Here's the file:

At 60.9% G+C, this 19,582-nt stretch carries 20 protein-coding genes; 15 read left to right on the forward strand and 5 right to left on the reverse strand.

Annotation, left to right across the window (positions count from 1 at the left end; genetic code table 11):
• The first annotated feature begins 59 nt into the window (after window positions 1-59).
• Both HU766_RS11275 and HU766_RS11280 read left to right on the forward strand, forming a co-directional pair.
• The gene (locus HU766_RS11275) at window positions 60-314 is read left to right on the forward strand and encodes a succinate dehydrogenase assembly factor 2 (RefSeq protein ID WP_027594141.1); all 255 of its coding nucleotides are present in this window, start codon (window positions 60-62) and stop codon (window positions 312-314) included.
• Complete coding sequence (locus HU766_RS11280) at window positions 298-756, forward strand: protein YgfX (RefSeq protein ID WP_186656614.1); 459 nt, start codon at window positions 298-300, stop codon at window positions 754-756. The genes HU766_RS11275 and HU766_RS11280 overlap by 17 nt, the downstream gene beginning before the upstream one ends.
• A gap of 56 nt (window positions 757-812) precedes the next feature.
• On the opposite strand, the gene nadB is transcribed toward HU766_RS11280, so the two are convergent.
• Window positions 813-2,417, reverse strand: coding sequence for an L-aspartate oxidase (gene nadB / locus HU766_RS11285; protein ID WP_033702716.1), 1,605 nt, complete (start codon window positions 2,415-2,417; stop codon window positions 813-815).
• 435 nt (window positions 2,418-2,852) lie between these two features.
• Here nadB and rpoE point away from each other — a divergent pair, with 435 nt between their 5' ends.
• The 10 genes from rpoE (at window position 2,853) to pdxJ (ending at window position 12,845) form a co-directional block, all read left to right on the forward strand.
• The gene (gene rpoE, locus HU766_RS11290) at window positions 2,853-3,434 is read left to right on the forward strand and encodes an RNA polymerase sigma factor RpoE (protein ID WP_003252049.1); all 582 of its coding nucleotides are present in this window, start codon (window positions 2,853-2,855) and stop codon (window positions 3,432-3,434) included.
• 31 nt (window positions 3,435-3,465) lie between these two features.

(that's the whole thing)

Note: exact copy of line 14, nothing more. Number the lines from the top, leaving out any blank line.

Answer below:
• 31 nt (window positions 3,435-3,465) lie between these two features.